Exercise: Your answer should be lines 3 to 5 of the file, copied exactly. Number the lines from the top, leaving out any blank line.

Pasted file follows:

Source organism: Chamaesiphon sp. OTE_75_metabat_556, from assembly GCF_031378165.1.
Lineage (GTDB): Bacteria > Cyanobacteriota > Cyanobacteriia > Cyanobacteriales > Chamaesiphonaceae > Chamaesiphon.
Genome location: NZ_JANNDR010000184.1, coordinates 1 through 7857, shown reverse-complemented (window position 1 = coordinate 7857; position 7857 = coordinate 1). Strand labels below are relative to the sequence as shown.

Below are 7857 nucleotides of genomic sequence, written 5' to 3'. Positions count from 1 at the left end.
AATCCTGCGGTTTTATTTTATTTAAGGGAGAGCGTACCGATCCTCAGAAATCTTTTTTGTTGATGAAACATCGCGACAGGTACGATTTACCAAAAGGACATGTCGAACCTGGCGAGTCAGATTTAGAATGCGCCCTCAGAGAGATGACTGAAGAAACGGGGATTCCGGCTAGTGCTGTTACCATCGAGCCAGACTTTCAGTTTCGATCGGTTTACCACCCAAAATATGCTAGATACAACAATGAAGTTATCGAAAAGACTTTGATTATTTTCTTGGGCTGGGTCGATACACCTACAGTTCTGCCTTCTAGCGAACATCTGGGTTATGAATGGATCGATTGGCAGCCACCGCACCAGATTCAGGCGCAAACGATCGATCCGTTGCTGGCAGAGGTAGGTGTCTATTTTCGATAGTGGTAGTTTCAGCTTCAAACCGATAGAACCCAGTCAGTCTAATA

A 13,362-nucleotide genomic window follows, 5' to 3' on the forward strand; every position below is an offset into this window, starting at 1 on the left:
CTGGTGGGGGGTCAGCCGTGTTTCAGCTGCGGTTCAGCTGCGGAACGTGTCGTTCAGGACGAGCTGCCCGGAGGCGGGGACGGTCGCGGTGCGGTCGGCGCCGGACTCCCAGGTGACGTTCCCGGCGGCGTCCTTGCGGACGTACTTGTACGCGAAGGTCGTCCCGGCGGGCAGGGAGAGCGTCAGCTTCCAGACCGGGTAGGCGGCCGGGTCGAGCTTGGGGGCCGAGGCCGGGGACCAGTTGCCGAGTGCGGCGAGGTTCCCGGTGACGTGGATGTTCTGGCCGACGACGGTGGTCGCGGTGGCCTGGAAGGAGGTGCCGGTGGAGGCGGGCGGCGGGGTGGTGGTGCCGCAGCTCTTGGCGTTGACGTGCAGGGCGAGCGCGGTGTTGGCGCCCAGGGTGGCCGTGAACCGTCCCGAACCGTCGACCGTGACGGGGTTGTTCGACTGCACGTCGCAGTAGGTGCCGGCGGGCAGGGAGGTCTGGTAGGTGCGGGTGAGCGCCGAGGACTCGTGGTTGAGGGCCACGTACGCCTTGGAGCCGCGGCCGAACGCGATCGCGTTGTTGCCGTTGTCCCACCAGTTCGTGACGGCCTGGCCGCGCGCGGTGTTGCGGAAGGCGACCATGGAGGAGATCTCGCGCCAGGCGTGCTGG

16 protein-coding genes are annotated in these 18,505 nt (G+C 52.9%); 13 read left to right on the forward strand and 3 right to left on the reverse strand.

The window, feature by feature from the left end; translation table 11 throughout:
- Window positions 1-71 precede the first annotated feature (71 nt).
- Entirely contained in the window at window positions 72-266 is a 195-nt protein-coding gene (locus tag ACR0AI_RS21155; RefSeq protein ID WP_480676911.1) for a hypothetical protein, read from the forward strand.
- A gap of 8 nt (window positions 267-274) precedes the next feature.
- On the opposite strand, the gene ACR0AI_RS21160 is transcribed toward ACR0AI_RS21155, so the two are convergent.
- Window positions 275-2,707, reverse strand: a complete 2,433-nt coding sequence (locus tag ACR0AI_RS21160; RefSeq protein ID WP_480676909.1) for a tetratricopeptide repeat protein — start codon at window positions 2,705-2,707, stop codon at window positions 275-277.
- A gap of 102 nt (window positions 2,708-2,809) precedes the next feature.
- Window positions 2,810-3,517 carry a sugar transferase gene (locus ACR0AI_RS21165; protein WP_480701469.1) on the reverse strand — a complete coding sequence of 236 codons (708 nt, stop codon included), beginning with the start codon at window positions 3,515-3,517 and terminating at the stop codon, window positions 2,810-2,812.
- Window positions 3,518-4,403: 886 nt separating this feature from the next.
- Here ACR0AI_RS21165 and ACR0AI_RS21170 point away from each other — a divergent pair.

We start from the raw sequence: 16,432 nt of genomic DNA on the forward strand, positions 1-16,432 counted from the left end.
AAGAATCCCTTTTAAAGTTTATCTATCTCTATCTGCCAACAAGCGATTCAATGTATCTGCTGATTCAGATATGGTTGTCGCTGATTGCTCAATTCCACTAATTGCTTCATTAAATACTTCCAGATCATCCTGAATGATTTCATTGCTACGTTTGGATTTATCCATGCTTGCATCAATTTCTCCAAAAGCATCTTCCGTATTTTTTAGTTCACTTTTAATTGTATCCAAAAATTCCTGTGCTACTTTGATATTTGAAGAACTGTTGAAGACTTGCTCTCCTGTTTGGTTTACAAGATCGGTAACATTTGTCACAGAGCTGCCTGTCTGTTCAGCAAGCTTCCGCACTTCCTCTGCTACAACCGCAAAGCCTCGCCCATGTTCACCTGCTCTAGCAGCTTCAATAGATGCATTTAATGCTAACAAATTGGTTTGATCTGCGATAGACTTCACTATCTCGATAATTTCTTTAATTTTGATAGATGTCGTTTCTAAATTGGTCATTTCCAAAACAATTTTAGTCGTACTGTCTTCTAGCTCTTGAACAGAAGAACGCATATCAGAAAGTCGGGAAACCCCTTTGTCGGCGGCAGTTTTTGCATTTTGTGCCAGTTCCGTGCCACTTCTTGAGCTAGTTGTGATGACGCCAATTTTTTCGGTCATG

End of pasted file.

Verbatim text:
Genome location: NZ_JANNDR010000184.1, coordinates 1 through 7857, shown reverse-complemented (window position 1 = coordinate 7857; position 7857 = coordinate 1). Strand labels below are relative to the sequence as shown.

Below are 7857 nucleotides of genomic sequence, written 5' to 3'. Positions count from 1 at the left end.
AATCCTGCGGTTTTATTTTATTTAAGGGAGAGCGTACCGATCCTCAGAAATCTTTTTTGTTGATGAAACATCGCGACAGGTACGATTTACCAAAAGGACATGTCGAACCTGGCGAGTCAGATTTAGAATGCGCCCTCAGAGAGATGACTGAAGAAACGGGGATTCCGGCTAGTGCTGTTACCATCGAGCCAGACTTTCAGTTTCGATCGGTTTACCACCCAAAATATGCTAGATACAACAATGAAGTTATCGAAAAGACTTTGATTATTTTCTTGGGCTGGGTCGATACACCTACAGTTCTGCCTTCTAGCGAACATCTGGGTTATGAATGGATCGATTGGCAGCCACCGCACCAGATTCAGGCGCAAACGATCGATCCGTTGCTGGCAGAGGTAGGTGTCTATTTTCGATAGTGGTAGTTTCAGCTTCAAACCGATAGAACCCAGTCAGTCTAATA